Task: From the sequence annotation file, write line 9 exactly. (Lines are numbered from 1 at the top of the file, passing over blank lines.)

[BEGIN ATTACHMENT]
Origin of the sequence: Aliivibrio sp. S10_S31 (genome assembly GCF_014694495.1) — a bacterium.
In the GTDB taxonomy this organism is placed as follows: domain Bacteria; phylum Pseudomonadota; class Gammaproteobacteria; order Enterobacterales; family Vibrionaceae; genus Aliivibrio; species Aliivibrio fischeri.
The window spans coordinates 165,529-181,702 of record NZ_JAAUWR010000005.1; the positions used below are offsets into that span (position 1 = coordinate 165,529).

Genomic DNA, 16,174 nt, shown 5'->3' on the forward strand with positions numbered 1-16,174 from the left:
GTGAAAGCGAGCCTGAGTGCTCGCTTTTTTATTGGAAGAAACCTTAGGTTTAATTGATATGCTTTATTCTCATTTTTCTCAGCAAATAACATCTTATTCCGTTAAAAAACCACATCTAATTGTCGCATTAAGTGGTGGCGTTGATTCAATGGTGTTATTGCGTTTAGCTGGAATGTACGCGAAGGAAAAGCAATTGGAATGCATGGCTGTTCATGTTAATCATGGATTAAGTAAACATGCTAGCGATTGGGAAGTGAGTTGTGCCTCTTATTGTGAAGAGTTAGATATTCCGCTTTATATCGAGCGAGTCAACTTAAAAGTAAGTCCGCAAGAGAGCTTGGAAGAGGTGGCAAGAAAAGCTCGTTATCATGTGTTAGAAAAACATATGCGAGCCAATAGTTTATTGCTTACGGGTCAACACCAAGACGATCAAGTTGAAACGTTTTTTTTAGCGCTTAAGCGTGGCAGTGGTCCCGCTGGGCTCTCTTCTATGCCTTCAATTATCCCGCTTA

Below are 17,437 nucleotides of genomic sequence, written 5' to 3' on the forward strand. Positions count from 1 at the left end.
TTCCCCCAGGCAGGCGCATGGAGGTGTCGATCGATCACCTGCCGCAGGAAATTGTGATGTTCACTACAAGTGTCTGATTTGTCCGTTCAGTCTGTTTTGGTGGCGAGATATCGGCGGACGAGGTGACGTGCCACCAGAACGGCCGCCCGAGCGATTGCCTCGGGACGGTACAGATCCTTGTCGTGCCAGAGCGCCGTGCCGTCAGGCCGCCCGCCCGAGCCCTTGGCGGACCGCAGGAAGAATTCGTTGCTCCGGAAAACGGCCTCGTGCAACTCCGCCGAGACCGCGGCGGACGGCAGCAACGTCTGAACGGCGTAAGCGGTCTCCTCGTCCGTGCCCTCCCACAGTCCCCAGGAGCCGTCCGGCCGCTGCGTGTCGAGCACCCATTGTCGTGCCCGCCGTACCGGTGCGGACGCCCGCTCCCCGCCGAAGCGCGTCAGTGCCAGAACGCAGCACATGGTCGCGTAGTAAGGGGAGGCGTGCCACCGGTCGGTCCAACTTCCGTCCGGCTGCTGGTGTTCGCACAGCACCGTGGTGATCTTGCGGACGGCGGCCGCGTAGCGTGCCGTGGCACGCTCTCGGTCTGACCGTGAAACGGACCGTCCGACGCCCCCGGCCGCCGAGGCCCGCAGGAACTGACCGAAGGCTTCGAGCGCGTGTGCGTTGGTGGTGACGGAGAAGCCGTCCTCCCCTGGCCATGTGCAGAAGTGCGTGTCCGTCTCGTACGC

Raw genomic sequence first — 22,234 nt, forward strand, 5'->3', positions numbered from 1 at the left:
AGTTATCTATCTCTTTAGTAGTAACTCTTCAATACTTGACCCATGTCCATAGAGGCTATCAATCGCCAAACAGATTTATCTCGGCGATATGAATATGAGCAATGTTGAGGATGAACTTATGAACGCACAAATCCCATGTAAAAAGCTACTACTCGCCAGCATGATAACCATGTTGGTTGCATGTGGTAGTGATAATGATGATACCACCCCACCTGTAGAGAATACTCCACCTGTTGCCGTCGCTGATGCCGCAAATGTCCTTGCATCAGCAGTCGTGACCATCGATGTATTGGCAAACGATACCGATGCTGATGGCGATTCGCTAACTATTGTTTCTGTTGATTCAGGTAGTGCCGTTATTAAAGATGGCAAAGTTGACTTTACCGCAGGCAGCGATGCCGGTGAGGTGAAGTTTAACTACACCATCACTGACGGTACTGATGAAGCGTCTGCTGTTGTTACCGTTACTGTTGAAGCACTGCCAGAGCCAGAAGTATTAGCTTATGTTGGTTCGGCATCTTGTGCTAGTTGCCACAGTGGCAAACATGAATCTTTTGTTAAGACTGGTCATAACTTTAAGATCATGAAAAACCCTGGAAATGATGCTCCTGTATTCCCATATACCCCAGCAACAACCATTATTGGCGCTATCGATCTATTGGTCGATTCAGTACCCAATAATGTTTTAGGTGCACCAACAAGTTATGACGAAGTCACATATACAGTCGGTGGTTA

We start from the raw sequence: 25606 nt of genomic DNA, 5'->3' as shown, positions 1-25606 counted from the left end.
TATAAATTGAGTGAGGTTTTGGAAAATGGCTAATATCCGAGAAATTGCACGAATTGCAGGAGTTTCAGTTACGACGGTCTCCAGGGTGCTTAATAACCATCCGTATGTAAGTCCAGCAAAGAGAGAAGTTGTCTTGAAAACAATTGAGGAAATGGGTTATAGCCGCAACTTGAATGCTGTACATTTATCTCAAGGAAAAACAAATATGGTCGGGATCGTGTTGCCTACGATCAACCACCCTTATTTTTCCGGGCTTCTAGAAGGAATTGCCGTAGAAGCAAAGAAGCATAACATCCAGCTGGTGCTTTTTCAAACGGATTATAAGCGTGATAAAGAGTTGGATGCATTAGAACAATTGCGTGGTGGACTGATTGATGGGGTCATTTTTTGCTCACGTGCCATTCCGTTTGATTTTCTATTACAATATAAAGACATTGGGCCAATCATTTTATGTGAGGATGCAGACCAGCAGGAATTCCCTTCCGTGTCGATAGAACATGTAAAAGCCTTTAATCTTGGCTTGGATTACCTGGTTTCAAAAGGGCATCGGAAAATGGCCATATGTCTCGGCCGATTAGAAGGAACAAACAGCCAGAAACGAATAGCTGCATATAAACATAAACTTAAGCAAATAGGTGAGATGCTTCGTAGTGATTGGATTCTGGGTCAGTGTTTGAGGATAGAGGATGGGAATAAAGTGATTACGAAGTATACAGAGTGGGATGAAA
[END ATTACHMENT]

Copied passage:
AGTTATCTATCTCTTTAGTAGTAACTCTTCAATACTTGACCCATGTCCATAGAGGCTATCAATCGCCAAACAGATTTATCTCGGCGATATGAATATGAGCAATGTTGAGGATGAACTTATGAACGCACAAATCCCATGTAAAAAGCTACTACTCGCCAGCATGATAACCATGTTGGTTGCATGTGGTAGTGATAATGATGATACCACCCCACCTGTAGAGAATACTCCACCTGTTGCCGTCGCTGATGCCGCAAATGTCCTTGCATCAGCAGTCGTGACCATCGATGTATTGGCAAACGATACCGATGCTGATGGCGATTCGCTAACTATTGTTTCTGTTGATTCAGGTAGTGCCGTTATTAAAGATGGCAAAGTTGACTTTACCGCAGGCAGCGATGCCGGTGAGGTGAAGTTTAACTACACCATCACTGACGGTACTGATGAAGCGTCTGCTGTTGTTACCGTTACTGTTGAAGCACTGCCAGAGCCAGAAGTATTAGCTTATGTTGGTTCGGCATCTTGTGCTAGTTGCCACAGTGGCAAACATGAATCTTTTGTTAAGACTGGTCATAACTTTAAGATCATGAAAAACCCTGGAAATGATGCTCCTGTATTCCCATATACCCCAGCAACAACCATTATTGGCGCTATCGATCTATTGGTCGATTCAGTACCCAATAATGTTTTAGGTGCACCAACAAGTTATGACGAAGTCACATATACAGTCGGTGGTTA